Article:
(This article was originally published on Designing Music NOW on November 16, 2015)
For those of you who were not able to attend GameSoundCon in LA this year, I wanted to share my presentation on "The Technical Composer" with you. As it was a long talk, I am going to break it down into four parts and release them over the upcoming weeks, as follows: Part 1 - Introduction, Technical Composer and Adaptive Music Examples; Part 2 - Adaptive music with Elias; Part 3 - Adaptive music in WWISE and FMOD; Part 4 - Middleware Comparisons and Adaptive Music in VR. The main idea behind this talk was twofold - to present the importance of learning middleware for composers, and to conduct an experiment on the functionality and usability for creating adaptive music in three popular middleware types: Elias, FMOD and WWISE. The experiment showed how middleware like Elias, which is designed for adaptive music from the ground up, is much easier to use, easier to learn, and speeds up the workflow for composers. However, since Elias is not a sound effects middleware, nor does it handle advanced audio capabilities like busing and profiling, it is best used in conjunction with FMOD or WWISE, and I show how this can be done with little impact to the overall performance of the game.
Part 1a - Introduction and Technical Composer Definition
In this first part, I introduce the concept of a Technical Composer by referring to my inspiration for the concept of a Technical Sound Designer coined by Damian Kastbauer and Anton Woldhek of the Game Audio Podcast. In the same way that a Technical Sound Designer is a sound designer who also implements those sounds into the game using middleware, a Technical Composer is a composer who implements music into the game using middleware. The three types of middleware that I will be covering in this talk are Elias, WWISE and FMOD.
My goal was to compare the functionality and ease of use of the three middleware solutions for implementing adaptive music. I will get into much more detail about this in parts 2 and 3. My methodology was to create an adaptive score in Elias called "Blade Revisited" and then port or convert that same adaptive score into WWISE and FMOD. Then I compare the relative advantages and disadvantages of each.
Spoiler alert: My conclusions were profound and easily demonstrable. Once the music score itself has been composed, implementing a complex 38 layer score in Elias took less than an hour. In order to implement that same score into WWISE, I had to reduce it to a 15 layer score and it still took about 3 days to get all the elements in place. Similarly in FMOD, I had to reduce it to a 9 layer score, and it also took 3 days. On top of that, the overall sound and transitions between layers was much better in Elias, and much easier to manage. Imagine if you had dozens of songs and hundreds of layers to implement - what could take months in WWISE and FMOD could be accomplished in days using Elias. The analogy that comes to mind is this - if implementing an adaptive music score were likened to travelling from Los Angeles to New York - there are many different ways to get there. You can walk, ride a bicycle, take a train, a bus or fly. WWISE and FMOD are like taking a bus, whereas Elias is like flying! Keep in mind this is just for the music implementation for your game, and in my experience, it is best to use FMOD or WWISE for those other audio features like sound effects, mixing, 3D sound and so many of the amazing advantages that they give the games.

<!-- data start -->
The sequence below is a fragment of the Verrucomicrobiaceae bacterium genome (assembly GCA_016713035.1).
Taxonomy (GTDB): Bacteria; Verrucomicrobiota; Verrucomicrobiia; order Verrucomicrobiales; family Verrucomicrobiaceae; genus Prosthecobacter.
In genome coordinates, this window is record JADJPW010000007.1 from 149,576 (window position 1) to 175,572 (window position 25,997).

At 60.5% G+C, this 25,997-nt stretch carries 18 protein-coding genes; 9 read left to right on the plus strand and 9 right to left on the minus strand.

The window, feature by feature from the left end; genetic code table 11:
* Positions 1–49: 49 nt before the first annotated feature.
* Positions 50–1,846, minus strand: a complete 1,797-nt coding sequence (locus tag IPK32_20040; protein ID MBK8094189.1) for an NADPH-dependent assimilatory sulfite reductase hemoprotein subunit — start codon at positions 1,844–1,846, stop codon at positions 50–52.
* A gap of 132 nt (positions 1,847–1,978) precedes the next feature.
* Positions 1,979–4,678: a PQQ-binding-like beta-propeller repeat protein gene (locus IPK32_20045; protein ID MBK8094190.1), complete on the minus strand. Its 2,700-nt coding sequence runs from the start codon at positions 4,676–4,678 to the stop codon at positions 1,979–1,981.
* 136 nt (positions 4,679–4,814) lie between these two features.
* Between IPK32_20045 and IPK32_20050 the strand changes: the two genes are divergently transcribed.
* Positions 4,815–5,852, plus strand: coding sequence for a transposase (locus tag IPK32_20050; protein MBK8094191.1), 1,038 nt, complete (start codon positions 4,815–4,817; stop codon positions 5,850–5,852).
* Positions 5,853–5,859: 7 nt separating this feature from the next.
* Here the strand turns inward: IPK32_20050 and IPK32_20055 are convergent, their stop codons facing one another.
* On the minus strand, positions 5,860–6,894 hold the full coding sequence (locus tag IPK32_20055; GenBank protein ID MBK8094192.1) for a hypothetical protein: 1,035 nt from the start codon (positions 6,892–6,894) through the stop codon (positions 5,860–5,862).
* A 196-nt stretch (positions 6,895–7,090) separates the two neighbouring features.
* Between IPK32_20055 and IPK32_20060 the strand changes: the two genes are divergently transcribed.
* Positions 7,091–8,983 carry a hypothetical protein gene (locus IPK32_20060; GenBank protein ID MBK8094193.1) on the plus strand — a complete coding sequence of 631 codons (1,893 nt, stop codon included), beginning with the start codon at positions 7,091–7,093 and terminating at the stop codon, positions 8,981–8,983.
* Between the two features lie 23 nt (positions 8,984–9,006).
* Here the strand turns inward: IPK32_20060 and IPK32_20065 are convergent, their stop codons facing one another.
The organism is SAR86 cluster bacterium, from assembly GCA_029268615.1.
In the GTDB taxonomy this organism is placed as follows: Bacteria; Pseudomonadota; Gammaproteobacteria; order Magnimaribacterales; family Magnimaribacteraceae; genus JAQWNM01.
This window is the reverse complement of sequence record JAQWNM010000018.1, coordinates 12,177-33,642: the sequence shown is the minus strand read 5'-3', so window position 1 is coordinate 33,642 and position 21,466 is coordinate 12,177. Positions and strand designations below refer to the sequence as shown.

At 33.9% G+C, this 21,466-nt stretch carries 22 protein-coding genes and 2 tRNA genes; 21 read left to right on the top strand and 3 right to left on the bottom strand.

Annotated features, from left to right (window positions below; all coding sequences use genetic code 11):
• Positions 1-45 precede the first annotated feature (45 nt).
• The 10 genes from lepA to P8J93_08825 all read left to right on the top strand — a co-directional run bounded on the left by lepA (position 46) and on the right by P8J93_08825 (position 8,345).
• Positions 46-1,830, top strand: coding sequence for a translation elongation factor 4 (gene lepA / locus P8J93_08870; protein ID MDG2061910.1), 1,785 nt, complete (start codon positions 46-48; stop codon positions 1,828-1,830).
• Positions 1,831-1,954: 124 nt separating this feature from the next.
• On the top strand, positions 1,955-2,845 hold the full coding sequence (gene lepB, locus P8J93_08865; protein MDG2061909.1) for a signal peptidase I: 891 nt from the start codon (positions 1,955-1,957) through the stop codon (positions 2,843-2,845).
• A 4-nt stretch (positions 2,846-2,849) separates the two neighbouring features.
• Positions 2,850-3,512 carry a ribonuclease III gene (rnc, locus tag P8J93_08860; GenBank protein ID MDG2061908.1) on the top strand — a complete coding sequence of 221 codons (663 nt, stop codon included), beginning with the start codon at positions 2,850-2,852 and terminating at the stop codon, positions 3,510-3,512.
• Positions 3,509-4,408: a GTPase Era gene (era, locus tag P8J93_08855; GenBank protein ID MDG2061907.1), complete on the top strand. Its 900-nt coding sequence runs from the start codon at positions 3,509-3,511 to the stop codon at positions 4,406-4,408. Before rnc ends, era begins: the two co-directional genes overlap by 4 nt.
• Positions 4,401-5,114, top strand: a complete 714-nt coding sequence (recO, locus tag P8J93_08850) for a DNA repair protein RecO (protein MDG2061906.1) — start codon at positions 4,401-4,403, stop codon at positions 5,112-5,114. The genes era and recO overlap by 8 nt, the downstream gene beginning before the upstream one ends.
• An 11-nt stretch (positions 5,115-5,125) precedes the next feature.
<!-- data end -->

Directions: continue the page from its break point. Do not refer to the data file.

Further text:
But don't take my word for it, you can see for yourself, and even try it for yourself - all three programs are free to download and test out...
Now let's start at the beginning...what is a Technical Composer and what are the main types of Adaptive Music systems:
Part 1b - Two Examples of Adaptive Music Scores in Elias
In this next video, I give an overview of two types of adaptive music scores in Elias - Exploration Mode and Object Mode. Exploration Mode allows you to create near infinite variations of your music based on a small number of music stems. For example, if you had 6 tracks with 6 variations, you could generate 46,656 variations. This is particularly useful for exploration scenes and helps to prevent a common issue with loop based music - ear fatigue.
The second mode, or Objective Mode, is used for greater control over the intensity of the music and is best applied to situations in the game where the intensity needs to increase and decrease based on the actions in the game. In our example, Blade Revisited, you play the hero in search of the evil Gothmong. After landing on the planet, you walk through the techno slums in search of Gothmong in what I call the "Walk" scene. The music increases and decreases in intensity based on your proximity to Gothmong. When you finally spot him, the "Chase" scene begins. This if followed by the "Battle Scene." Each has its own music that has multiple layers of intensity within each.
Links and Further Reading
Middleware Downloads and Tutorials:
Articles about Elias on Designing Music NOW: